Intelligence: Robotic Interrogators Deployed


December 12, 2007: A scary new intelligence collecting tool has shown up in Russia. The new threat is a program that can be set loose in chat rooms of dating services, and convincingly flirt with people, getting them to reveal information about themselves (that can then be used for identity theft type crimes.) So far, the CyberLove program only works in Russian, but the rumor in the hacker underground that this is just beta testing, and that the system will be for sale in February (in the largely hidden hacker market), just in time for Valentines Day.

This kind of social engineering software is nothing new. The first of these programs, "Eliza" was created in the 1960s, on a dare, to imitate an online therapist. It worked better than its creators expected. While an experienced software engineer, or just a good conversationalist, could quickly figure out that Eliza was not a real person, many people could not.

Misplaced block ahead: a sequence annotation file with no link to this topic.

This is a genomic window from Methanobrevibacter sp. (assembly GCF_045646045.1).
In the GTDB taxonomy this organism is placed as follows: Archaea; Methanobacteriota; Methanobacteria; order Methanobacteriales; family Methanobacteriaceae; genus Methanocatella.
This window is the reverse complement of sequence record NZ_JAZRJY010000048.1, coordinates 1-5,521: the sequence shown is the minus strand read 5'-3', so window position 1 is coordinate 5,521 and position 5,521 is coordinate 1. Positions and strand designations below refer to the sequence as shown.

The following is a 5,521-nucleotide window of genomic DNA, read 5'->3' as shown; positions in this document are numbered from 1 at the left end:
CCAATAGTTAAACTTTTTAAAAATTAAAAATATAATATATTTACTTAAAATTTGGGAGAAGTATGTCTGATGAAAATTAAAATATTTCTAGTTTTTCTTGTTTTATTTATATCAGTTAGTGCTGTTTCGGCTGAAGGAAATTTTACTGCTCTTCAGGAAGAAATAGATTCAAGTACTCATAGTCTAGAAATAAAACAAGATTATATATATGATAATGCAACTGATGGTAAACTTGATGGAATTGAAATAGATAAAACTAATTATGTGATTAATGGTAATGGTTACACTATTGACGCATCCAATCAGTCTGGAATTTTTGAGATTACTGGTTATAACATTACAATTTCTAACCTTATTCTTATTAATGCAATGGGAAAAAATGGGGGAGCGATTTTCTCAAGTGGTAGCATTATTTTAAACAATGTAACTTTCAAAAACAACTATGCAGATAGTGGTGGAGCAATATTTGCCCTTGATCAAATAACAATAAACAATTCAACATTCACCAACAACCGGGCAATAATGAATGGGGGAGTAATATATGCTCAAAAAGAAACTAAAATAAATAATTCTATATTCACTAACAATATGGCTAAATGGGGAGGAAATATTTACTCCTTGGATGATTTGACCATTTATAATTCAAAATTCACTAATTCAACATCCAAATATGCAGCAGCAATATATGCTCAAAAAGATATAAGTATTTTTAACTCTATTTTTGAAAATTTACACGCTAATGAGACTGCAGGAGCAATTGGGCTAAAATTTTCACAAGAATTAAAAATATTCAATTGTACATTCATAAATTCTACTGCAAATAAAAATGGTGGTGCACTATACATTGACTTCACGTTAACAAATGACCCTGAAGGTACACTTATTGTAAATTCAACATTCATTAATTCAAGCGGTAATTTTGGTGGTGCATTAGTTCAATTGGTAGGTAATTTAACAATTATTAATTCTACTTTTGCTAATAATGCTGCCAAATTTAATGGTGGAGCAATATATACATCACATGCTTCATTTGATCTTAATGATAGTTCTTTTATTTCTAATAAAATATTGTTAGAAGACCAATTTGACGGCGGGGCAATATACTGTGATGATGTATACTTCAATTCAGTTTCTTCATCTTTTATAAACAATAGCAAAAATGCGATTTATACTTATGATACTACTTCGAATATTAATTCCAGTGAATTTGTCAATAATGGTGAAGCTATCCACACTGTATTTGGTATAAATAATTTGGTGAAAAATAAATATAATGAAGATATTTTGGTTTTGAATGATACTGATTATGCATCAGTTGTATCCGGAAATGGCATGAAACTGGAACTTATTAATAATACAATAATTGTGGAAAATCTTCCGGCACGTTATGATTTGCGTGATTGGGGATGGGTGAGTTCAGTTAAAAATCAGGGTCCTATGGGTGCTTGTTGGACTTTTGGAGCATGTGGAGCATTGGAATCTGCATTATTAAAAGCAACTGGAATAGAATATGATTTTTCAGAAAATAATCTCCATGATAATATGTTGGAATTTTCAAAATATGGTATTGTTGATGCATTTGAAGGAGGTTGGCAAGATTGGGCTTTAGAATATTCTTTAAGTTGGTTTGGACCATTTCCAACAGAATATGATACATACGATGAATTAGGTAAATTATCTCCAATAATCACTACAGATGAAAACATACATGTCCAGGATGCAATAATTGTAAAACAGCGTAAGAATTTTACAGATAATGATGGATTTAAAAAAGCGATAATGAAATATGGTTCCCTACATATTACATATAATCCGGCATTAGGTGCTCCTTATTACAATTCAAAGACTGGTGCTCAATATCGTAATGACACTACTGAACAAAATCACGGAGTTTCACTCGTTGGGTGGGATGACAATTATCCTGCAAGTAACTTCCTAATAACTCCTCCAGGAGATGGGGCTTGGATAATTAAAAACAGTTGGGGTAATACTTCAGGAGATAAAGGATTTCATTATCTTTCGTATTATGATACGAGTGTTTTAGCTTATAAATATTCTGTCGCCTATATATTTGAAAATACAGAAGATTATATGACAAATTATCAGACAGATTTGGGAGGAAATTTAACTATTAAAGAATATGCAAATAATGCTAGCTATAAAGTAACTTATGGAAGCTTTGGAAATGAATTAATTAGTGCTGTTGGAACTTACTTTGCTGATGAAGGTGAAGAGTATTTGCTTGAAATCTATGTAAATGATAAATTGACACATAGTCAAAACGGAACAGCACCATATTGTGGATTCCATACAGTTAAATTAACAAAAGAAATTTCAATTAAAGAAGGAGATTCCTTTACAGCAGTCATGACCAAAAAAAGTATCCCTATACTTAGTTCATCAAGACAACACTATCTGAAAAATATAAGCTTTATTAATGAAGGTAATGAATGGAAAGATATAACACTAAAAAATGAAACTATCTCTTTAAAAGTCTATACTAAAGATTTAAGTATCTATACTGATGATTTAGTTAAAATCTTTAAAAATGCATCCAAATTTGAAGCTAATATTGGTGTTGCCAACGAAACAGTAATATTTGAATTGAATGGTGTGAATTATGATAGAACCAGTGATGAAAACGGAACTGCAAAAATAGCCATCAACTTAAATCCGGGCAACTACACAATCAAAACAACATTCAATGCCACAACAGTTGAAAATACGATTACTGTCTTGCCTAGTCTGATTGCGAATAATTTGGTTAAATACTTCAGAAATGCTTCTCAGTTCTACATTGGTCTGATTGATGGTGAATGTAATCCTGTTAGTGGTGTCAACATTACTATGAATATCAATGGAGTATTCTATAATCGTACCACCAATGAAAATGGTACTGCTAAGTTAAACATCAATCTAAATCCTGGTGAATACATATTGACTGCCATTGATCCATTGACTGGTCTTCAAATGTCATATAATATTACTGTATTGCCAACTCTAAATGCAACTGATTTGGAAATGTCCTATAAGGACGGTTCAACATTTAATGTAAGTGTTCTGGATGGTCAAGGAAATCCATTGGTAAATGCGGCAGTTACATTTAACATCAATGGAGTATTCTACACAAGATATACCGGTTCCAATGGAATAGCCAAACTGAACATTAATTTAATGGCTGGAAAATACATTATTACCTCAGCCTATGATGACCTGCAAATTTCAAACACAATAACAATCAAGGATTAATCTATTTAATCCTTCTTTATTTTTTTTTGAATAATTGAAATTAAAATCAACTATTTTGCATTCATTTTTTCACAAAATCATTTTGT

CyberLove is a lot more convincing, although converting it to work in other languages (with their different social rules) or on different types of chat rooms (like those frequented for military personnel) will require a lot of work, it won't take a particularly huge effort to do this.

Convincing chat room bots open up big opportunities for intelligence agencies. With thousands of chat rooms devoted to Islamic, and other forms of, terrorism, CyberAgent software could collect a lot more information than is currently being grabbed by just monitoring these chat rooms. Some believe that U.S. intel agencies have already developed bots for this purpose, as this technology has been intermittently developed, and deployed, since Eliza first appeared. CyberLove, however, is the most powerful program of this type to ever show up.




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